By Amy Leather
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Issue 418

This is a hard hitting, often quick witted and thought-provoking production. A play with the title “Oil” interested me. That it managed to span the arrival of kerosene in the 1800s all the way to a post-apocalyptic future, while taking in questions of race, gender, class, colonialism and family relationships, left me mind-blown. If you are planning on going to see the play — and I would recommend you do — it might be best to stop reading now. The less you know what to expect the better.

The play starts on a farm in Cornwall in 1889, where we are introduced to May (Anne-Marie Duff). She is young, newly married and pregnant, living with her husband’s farming family. Their lives are hard. A surprise visit by an American salesman one night brings the possibility of light — fuelled by kerosene.

When the kerosene lamp is placed on the kitchen table illuminating the dark it evokes the paintings of Joseph Wright of Derby — where new inventions bring enlightenment but provoke different reactions from those looking on. For May the arrival of oil opens up new possibilities and is to be embraced.

The next scene could not be more different. Fast forward to Persia in 1908. The potential of oil has been discovered and the British are in Iran to ensure control of this precious resource. I found this scene particularly hard hitting as colonial attitudes, racism and sexism are explored in fast moving ways, challenging your perceptions of the characters.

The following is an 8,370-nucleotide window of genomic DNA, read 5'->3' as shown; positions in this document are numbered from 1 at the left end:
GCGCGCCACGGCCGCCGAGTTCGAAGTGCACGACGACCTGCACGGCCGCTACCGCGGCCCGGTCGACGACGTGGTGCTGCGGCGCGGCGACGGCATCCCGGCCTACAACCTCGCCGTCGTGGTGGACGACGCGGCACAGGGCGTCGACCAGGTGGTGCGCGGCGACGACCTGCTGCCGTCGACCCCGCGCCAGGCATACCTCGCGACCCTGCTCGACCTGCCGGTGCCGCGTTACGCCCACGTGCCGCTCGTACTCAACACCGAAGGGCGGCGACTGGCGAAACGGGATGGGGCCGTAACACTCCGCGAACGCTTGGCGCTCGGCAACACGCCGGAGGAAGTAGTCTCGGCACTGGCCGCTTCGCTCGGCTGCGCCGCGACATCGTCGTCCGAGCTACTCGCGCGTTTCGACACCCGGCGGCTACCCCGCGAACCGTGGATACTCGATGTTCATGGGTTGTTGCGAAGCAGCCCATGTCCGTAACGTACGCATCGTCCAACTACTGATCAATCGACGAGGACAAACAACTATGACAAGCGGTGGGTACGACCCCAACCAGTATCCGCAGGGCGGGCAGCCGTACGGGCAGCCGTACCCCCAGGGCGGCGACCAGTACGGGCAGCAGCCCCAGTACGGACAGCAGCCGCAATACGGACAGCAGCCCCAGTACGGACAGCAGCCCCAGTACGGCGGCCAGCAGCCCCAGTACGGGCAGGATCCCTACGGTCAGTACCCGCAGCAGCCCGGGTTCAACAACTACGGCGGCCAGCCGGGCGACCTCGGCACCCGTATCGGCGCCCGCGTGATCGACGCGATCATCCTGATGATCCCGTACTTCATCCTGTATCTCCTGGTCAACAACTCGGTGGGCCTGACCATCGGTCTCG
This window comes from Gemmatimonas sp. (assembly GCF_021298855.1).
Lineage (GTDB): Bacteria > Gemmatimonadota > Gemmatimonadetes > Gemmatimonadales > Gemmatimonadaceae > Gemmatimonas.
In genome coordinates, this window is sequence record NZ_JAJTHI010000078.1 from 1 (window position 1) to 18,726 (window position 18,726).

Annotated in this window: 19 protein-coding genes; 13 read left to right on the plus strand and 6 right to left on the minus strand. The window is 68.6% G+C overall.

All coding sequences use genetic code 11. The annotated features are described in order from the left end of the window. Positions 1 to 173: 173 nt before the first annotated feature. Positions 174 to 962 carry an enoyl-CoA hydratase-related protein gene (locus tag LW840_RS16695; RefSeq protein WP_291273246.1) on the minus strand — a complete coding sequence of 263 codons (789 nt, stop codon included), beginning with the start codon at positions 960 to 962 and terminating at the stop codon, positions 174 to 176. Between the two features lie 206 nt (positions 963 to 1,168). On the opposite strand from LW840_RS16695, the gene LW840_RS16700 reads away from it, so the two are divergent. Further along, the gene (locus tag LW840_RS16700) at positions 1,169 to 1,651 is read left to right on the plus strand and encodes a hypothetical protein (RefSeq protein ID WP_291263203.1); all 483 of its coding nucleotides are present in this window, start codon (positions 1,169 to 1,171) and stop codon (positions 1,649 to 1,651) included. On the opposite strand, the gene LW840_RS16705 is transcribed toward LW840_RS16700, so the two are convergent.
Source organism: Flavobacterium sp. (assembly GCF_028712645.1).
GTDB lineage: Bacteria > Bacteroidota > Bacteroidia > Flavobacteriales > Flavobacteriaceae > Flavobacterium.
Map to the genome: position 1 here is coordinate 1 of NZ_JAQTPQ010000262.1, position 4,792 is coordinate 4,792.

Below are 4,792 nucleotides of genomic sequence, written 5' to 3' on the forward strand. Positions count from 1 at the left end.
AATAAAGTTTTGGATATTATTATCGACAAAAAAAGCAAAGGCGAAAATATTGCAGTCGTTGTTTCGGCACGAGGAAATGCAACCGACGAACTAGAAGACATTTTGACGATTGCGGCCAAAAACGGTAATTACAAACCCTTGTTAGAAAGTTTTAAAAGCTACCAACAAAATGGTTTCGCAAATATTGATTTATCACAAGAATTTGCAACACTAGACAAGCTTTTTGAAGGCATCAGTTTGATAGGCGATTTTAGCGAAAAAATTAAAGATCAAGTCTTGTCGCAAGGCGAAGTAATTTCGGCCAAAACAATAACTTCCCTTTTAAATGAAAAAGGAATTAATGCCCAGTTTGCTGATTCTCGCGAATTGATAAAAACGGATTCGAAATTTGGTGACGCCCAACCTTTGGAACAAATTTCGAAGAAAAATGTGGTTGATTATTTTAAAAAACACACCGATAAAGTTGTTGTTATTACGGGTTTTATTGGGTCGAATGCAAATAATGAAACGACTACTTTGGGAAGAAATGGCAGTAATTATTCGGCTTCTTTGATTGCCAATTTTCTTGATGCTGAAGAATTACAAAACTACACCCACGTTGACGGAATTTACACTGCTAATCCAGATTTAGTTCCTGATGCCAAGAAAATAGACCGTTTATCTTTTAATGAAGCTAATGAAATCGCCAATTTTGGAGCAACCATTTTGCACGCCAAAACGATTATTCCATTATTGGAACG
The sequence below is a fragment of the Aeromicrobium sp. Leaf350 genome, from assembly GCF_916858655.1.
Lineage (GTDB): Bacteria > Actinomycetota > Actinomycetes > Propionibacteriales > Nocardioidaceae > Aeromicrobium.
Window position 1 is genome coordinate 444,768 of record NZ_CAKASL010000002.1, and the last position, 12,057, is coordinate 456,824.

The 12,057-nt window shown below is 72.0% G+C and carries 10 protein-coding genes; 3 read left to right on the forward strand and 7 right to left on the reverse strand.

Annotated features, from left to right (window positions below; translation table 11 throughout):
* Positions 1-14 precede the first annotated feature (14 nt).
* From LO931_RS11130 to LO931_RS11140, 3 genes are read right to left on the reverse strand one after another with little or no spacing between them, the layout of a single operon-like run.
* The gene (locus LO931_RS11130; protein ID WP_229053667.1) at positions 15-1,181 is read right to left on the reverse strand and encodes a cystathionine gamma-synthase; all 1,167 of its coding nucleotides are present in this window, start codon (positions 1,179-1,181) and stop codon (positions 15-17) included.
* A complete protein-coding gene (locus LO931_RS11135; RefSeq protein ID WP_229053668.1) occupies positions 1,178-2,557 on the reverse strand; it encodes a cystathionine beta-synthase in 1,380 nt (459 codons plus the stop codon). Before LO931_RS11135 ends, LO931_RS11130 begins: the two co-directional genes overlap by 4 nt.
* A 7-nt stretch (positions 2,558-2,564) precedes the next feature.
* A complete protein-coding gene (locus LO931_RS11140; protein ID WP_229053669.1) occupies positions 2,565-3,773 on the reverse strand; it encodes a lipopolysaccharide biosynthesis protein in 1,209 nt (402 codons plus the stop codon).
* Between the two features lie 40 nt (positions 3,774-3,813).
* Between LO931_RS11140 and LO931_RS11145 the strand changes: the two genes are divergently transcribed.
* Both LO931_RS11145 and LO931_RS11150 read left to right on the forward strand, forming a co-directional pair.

And so the play continues as May and her daughter Amy are catapulted through history into world momentous events shaped by oil, or more accurately, the control of oil.

Woven into this historic sweep is the daily life of the mother and daughter as they grow older. The changing role of women is highlighted — new freedoms are gained but the choices women have to make, particularly when it comes to relationships, career and family, are still restricted. 

Throughout the play cultural references, music and evocative imagery are used. It comes full circle at the end when May and Amy return to the farm in Cornwall at some future point in time. The questions of light and energy still dominate but now there are new possibilities offered by another surprise visit.

There is so much that this play brings up that I am sure anyone going to see it will be left with different questions and insights. It leaves you with much to reflect on.

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